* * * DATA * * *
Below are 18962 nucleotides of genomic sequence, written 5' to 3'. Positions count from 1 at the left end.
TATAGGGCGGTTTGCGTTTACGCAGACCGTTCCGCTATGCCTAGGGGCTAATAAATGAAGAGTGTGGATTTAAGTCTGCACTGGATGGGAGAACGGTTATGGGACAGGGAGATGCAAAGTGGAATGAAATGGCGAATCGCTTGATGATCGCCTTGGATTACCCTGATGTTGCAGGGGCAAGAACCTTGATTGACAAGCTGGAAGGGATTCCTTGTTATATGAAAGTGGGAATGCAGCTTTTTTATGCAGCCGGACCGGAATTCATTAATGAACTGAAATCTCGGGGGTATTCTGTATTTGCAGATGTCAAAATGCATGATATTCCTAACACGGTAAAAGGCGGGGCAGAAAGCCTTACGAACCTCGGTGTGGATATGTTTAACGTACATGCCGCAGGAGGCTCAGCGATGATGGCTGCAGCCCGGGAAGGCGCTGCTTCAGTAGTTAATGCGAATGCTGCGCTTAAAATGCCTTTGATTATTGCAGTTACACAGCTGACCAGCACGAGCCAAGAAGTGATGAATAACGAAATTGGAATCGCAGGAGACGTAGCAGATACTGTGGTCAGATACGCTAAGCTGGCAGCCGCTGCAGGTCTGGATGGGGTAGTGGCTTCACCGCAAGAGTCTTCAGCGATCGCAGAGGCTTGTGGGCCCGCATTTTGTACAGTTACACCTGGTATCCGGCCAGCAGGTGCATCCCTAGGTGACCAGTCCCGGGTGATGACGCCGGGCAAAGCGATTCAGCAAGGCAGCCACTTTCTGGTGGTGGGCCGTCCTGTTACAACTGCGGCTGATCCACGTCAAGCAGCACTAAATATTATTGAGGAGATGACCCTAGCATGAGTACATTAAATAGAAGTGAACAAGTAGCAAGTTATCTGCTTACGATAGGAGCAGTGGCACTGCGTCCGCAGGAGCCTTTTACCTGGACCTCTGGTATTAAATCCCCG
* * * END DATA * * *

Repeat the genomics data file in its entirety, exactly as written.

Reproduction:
Below are 18962 nucleotides of genomic sequence, written 5' to 3'. Positions count from 1 at the left end.
TATAGGGCGGTTTGCGTTTACGCAGACCGTTCCGCTATGCCTAGGGGCTAATAAATGAAGAGTGTGGATTTAAGTCTGCACTGGATGGGAGAACGGTTATGGGACAGGGAGATGCAAAGTGGAATGAAATGGCGAATCGCTTGATGATCGCCTTGGATTACCCTGATGTTGCAGGGGCAAGAACCTTGATTGACAAGCTGGAAGGGATTCCTTGTTATATGAAAGTGGGAATGCAGCTTTTTTATGCAGCCGGACCGGAATTCATTAATGAACTGAAATCTCGGGGGTATTCTGTATTTGCAGATGTCAAAATGCATGATATTCCTAACACGGTAAAAGGCGGGGCAGAAAGCCTTACGAACCTCGGTGTGGATATGTTTAACGTACATGCCGCAGGAGGCTCAGCGATGATGGCTGCAGCCCGGGAAGGCGCTGCTTCAGTAGTTAATGCGAATGCTGCGCTTAAAATGCCTTTGATTATTGCAGTTACACAGCTGACCAGCACGAGCCAAGAAGTGATGAATAACGAAATTGGAATCGCAGGAGACGTAGCAGATACTGTGGTCAGATACGCTAAGCTGGCAGCCGCTGCAGGTCTGGATGGGGTAGTGGCTTCACCGCAAGAGTCTTCAGCGATCGCAGAGGCTTGTGGGCCCGCATTTTGTACAGTTACACCTGGTATCCGGCCAGCAGGTGCATCCCTAGGTGACCAGTCCCGGGTGATGACGCCGGGCAAAGCGATTCAGCAAGGCAGCCACTTTCTGGTGGTGGGCCGTCCTGTTACAACTGCGGCTGATCCACGTCAAGCAGCACTAAATATTATTGAGGAGATGACCCTAGCATGAGTACATTAAATAGAAGTGAACAAGTAGCAAGTTATCTGCTTACGATAGGAGCAGTGGCACTGCGTCCGCAGGAGCCTTTTACCTGGACCTCTGGTATTAAATCCCCG